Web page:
A real optimist wakes up every morning knowing lots of stuff is broken, and more stuff is about to break.
Big stuff. Important stuff. Stuff that will make his life miserable. He’s 100% sure of it.
He starts his day knowing a chain of disappointments awaits him at work. Doomed projects. Products that will lose money. Coworkers quitting. He knows that he lives in an economy due for a recession, unemployment surely to rise. He invests his money in a stock market that will crash. Maybe soon. Maybe by a lot. This is his base case.
He reads the news with angst. It’s a fragile world. Every generation has been hit with a defining shock. Wars, recessions, political crises. He knows his generation is no different.
This is a real optimist. He’s an optimist because he knows all this stuff does not preclude eventual growth and improvement. The bad stuff is a necessary and normal path that things getting better over time rides on. Progress happens when people learn something new. And they learn the most, as a group, when stuff breaks. It’s essential.
So he expects the world around him to break all the time. But he knows – as a matter of faith – that if he can survive the day-to-day fractures, he’ll capture the up-and-to-the-right arc that learning and hard work produces over time.
So he thinks about opportunities as a function of endurance. He understands the math of compounding means the biggest wins don’t necessarily go to those with the highest returns; they go to those who earn pretty good returns maintained for the longest period of time. Same for careers and personal relationships. He sees no need to be the best at what he does. He just wants to never be forced to quit doing what he does.
He knows cash generates no return when you don’t need it, but infinite return when you do need it. He obsesses over room for error. His Plan B has a Plan B. I read a quote recently. “The minute you have a back-up plan, you’ve admitted you’re not going to succeed.” You know who said that? Elizabeth Holmes.
The complacent is a different breed. He’s a dreamer masquerading as an optimist.
He sees optimism as a noble trait. It’s an innocent position. But he mistakenly thinks optimism means expecting only good news.
He wakes up with a smile, convinced that things are OK. That his team at work will get along. That his investments will perform. People will do the right thing. Risks can be forecast and insured against. It’s an attractive personality. Other people want to be around him. His likeability reinforces his belief that his mindset is ideal.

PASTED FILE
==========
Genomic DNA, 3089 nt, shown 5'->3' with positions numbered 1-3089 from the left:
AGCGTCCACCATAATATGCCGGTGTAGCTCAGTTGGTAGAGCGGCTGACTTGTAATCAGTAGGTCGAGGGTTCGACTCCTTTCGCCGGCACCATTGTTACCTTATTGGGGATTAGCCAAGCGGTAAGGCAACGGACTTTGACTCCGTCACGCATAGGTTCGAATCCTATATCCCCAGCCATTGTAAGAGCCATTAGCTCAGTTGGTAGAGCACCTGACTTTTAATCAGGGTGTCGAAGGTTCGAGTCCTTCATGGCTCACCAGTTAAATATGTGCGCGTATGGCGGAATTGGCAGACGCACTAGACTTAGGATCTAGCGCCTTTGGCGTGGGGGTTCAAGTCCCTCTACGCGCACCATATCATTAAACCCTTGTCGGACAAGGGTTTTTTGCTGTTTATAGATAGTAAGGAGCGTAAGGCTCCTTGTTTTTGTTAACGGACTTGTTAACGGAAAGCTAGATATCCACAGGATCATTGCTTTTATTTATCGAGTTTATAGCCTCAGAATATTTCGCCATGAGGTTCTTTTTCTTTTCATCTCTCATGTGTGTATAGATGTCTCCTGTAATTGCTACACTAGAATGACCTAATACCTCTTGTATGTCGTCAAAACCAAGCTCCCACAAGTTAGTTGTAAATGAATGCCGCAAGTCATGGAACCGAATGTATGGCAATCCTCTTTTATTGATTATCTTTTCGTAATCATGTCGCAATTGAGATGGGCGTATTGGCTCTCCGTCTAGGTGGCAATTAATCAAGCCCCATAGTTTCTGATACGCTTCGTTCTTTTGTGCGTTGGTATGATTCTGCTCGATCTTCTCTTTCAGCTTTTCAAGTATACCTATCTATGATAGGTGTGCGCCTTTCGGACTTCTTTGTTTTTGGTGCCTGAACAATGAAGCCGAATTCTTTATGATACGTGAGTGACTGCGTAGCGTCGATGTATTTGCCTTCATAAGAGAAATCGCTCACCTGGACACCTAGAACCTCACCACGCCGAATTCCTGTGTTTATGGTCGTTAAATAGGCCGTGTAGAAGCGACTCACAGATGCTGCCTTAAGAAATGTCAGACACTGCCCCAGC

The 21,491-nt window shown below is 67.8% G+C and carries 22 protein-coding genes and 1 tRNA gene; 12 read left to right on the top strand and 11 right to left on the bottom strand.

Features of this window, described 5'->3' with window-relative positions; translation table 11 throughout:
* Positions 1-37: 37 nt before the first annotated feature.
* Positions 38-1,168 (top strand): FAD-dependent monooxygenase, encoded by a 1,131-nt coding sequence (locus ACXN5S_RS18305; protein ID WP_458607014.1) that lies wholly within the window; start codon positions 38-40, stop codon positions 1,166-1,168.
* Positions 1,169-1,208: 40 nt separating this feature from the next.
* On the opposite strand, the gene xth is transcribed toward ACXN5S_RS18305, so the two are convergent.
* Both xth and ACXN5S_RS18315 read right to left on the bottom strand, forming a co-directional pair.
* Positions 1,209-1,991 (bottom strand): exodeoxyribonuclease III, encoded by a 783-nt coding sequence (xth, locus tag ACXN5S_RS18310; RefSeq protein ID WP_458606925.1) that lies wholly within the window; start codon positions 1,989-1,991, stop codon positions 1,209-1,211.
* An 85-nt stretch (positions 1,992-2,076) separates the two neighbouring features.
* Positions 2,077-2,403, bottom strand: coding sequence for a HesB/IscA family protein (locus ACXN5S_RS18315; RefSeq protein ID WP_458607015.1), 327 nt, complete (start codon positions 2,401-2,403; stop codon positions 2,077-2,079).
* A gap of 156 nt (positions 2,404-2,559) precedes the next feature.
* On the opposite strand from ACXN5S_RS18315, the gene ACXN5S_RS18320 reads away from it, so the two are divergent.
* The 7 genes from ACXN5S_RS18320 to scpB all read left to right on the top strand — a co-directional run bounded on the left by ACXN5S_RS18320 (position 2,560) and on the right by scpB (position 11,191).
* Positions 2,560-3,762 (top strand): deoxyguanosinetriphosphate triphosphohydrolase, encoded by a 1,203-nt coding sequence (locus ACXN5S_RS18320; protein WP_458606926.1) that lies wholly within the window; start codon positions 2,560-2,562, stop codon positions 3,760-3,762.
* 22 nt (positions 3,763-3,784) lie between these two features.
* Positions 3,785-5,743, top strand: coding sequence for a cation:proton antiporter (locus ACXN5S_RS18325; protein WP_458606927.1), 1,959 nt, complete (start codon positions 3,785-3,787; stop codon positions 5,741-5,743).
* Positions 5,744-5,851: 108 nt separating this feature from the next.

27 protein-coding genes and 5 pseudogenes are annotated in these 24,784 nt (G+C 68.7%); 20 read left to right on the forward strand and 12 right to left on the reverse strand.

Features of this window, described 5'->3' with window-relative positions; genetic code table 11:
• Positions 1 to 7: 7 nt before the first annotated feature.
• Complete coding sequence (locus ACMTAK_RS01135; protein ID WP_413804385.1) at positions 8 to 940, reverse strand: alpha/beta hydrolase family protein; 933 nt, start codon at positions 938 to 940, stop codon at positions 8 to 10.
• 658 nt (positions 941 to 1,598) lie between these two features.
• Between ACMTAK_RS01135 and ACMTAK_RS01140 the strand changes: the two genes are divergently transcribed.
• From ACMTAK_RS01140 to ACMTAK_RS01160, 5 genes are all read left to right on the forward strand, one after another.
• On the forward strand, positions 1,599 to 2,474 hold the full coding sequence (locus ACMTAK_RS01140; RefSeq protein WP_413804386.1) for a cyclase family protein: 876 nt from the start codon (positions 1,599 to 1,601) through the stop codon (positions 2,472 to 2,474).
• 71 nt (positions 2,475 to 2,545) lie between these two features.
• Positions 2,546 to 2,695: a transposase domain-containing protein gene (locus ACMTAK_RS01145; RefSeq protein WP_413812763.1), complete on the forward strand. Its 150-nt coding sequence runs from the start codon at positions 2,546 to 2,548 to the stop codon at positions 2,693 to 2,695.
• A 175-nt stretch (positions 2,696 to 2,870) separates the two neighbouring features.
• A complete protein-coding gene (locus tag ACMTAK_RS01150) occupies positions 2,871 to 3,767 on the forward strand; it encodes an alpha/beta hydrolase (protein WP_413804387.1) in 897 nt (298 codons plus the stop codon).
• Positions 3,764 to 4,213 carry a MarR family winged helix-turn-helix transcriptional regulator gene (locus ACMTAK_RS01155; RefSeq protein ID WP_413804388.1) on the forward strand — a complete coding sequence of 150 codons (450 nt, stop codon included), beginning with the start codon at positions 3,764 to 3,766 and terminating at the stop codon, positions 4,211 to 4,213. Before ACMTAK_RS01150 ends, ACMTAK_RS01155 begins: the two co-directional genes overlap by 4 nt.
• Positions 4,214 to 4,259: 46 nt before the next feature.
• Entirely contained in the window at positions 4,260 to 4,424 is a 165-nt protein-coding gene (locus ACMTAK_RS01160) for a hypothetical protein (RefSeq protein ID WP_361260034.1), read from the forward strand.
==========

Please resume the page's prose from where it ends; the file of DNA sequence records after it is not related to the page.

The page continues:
His flaw is extrapolation and egotism. Whether he realizes it not, he believes he’s smart and in control. His views are shaped during boom times. He understands the world has, at times, been a mess. But he sees that as an aberration, like a car accident – something you’ve heard stories about, but shouldn’t regularly expect to happen to you.
So he takes risks. But he doesn’t think they’re risky. He calls them opportunities. He genuinely believes that’s what they are. The way he frames them in his head helps answer a question asked after implosions: “What were they thinking?” He was mistakenly thinking he was an optimist.
He isn’t prepared for even the slightest setback. When one arrives, his mindset of, “Be optimistic. Everything will be OK,” turns complacency into ignorance. The setback festers, compounds, and – since he has no room for error, no Plan B – eventually forces him into an action he doesn’t want to take. He has to sell his investment. Or quit his job. Scrap his lifestyle.
That makes him upset. Things he loved – jobs, friends, security, dreams – are taken away from him.
He becomes cynical.
And cynicism turns him into a pessimist.
A pessimist sees the same continuous chain of disappointment as the real optimist. But since his experience with setbacks leads him to believe they signal the end of the game, he ignores and misses the gradual up-and-to-the-right arc of progress the real optimist knows occurs over time.
Those are the three types of risk mindsets in the world:
Those who know stuff breaks and attempt to survive the breaks long enough to experience the eventual growth that occurs when people learn and improve from the breaks.
Those who think stuff doesn’t break and are broken when it does.
Those whose experience being broken leads them to believe there’s no such thing as eventual growth.
Optimist, complacentist, pessimist.